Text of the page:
11.25.17 Kevin Flowers of the ETN reports Buki's advice: DELAY DEMOLITION


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by Kevin Flowers, Erie Times News

Charles Buk said in a statement that delaying the eastside bridge’s demolition would be consistent with the city’s comprehensive plan.

The Virginia-based consultant instrumental in crafting the city of Erie’s development plan has some advice for city leaders regarding the McBride ViaductPut the deteriorating eastside bridge’s planned demolition on hold.

Charles Buki, the founder and principal consultant at the firm CBZ, said in a statement this week that a delay in razing the bridge “would be completely consistent with” Erie Refocused.

That multiyear, multimillion-dollar comprehensive plan, the first of its kind for the city in decades, addresses the city’s future needs in terms of transportation, housing, land use, economic development and other areas, to combat decades of systematic decline.

“A pause that would allow study and deliberation is in order,” Buki said.

The viaduct was closed by the city of Erie in June 2010 because of structural concerns. Pennsylvania Department of Transportation officials plan to raze the viaduct, located at East 12th Street and East Avenue, in 2018 as part of a $7.5 million plan that also includes construction of a Buffalo Road interchange on the Bayfront Connector. That plan is supported by city, state and federal officials.

However, an Erie group, Erie CPR Connect + Respect, wants to see the eastside bridge restored as a pedestrian walkway or public park.

Buki, in his statement, said that with Mayor-elect Joe Schember and two new members of Erie City Council taking office in January, “the Erie community has an opportunity for the viaduct, a potentially significant city asset, to evaluate the many outcomes that could result — either by demolition or rehabilitation; in other words the conversation that should have occurred years ago but did not.”

Buki said that “process matters,” referring to public dialogue about the bridge’s future.

“If after careful consideration it is determined that demolition is the right course, then at least it can be said that the community was consulted, treated fairly, came together and rendered a decision,” Buki said. “I strongly recommend a pause to the planned demolition of the McBride Viaduct, and a concerted effort to debate the issues publicly and transparently, and in a kind and caring manner.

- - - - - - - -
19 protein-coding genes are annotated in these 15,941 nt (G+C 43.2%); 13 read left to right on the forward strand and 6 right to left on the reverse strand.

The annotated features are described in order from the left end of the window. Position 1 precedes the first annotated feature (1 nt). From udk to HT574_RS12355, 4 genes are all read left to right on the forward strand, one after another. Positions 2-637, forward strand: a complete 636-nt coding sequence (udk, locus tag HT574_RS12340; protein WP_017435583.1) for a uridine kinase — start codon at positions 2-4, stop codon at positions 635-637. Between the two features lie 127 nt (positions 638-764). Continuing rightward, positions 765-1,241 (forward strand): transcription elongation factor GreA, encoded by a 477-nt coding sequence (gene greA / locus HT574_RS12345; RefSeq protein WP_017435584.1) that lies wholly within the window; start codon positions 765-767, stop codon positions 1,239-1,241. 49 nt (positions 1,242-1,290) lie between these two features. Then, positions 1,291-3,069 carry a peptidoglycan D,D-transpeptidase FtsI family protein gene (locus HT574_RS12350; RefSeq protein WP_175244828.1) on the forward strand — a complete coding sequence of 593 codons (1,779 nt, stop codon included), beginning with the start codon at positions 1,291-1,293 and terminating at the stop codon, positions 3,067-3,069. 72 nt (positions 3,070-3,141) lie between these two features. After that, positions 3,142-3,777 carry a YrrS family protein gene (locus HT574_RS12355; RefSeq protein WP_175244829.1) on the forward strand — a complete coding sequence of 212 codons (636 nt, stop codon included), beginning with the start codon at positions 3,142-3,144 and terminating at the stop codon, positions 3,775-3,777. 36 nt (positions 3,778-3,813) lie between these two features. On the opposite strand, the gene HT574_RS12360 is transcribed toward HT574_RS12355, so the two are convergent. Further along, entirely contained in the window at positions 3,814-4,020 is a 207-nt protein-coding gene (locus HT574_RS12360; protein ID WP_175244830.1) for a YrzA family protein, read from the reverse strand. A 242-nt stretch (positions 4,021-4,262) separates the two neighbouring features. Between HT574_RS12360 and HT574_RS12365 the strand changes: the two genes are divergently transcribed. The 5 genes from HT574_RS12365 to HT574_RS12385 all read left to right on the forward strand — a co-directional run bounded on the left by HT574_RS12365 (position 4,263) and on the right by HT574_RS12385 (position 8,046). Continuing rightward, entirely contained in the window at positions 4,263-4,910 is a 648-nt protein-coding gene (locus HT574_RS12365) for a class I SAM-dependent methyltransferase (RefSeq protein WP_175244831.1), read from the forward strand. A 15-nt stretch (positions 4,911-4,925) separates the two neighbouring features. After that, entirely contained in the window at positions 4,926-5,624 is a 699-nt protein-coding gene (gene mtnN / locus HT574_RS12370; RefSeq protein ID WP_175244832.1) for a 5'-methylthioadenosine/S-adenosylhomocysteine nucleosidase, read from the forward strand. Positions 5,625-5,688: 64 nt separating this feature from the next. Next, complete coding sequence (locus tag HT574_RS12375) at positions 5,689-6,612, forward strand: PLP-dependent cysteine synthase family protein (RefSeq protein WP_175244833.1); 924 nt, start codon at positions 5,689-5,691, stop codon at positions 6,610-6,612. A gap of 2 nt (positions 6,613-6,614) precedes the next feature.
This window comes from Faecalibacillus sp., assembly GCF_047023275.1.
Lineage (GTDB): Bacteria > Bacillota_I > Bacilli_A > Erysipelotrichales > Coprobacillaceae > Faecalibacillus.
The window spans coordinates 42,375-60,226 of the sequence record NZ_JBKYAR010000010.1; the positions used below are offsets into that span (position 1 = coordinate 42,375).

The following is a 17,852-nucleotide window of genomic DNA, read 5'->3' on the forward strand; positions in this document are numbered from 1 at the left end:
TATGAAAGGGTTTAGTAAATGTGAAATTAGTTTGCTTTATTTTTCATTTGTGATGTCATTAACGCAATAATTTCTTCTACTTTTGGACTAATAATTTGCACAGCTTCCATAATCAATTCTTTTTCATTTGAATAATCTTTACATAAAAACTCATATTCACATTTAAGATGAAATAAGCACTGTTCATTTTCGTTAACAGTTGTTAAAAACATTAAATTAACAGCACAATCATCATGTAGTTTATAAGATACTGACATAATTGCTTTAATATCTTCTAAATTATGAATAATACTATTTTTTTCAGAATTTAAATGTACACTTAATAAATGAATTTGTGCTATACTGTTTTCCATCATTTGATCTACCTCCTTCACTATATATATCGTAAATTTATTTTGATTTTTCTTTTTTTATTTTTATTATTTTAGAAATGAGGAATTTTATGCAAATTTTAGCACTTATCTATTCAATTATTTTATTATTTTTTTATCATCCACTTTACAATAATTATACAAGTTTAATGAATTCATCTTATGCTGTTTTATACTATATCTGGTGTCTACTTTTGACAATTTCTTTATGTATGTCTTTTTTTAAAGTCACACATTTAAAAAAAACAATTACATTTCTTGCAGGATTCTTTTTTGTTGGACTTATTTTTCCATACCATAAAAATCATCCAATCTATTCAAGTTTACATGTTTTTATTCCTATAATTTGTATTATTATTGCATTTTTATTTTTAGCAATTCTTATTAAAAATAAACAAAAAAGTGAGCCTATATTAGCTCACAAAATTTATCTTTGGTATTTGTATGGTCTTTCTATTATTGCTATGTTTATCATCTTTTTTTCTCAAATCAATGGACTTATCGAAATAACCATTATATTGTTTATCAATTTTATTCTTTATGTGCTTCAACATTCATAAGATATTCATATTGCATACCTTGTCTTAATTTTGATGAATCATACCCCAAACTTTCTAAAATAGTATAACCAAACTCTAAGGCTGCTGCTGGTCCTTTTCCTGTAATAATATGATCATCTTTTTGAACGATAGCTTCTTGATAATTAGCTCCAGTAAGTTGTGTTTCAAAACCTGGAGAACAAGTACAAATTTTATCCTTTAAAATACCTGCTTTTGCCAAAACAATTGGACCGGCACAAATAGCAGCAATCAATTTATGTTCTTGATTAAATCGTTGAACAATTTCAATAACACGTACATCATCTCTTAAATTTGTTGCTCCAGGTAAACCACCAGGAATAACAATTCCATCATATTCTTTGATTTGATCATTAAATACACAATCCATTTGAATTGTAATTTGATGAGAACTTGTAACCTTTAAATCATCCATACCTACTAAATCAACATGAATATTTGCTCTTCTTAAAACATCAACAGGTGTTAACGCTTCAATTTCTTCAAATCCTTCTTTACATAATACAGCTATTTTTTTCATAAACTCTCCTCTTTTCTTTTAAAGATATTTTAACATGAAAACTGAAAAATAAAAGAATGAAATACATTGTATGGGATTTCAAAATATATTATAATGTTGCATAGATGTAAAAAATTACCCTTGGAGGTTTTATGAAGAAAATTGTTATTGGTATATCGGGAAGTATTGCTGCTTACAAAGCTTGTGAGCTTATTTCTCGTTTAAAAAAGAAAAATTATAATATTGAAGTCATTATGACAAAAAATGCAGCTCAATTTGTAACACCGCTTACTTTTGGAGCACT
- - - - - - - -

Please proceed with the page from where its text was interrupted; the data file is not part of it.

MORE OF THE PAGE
“Then, after additional study and discussion, recommendations can be made to the mayor’s office and a final decision the community can live with can be made and made in good conscience.”

Erie CPR Connect + Respect has threatened to file a lawsuit to delay the bridge’s demolition and force additional public conversation on the issue. That suit has not yet been filed.

PennDOT expects to seek demolition bids soon, and demolition work could begin in early 2018. PennDOT spokesman Jim Carroll has said the agency is moving forward with demolition plans.

However, Erie CPR wants alternatives to be considered because they claim the viaduct remains an important pedestrian walkway from East 12th Street and East Avenue south to Buffalo Road. The group also wants the chance to privately raise money to save the bridge.

Erie Mayor Joe Sinnott, who will leave office in January, has said that the urban park idea is not feasible for the 80-year-old viaduct, in part because of concerns about maintenance, liability, security and the bridge’s deteriorating condition, as well as the fact that state and federal transportation officials support demolition.

City Council has approved previous reimbursement agreements requiring the city to pay for roughly 5 percent of the demolition and interchange project, with the rest covered by state and federal agencies.

PennDOT officials have said the demolition project will primarily consist of removing the existing 1,170-footbridge and all piers, steps and ramps while providing adjacent pedestrian improvements. In addition, a fence will be installed for pedestrian protection from the CSX Corp. railroad tracks.

Kevin Flowers can be reached at 870-1693 or by email. Follow him on Twitter at twitter.com/ETNflowers.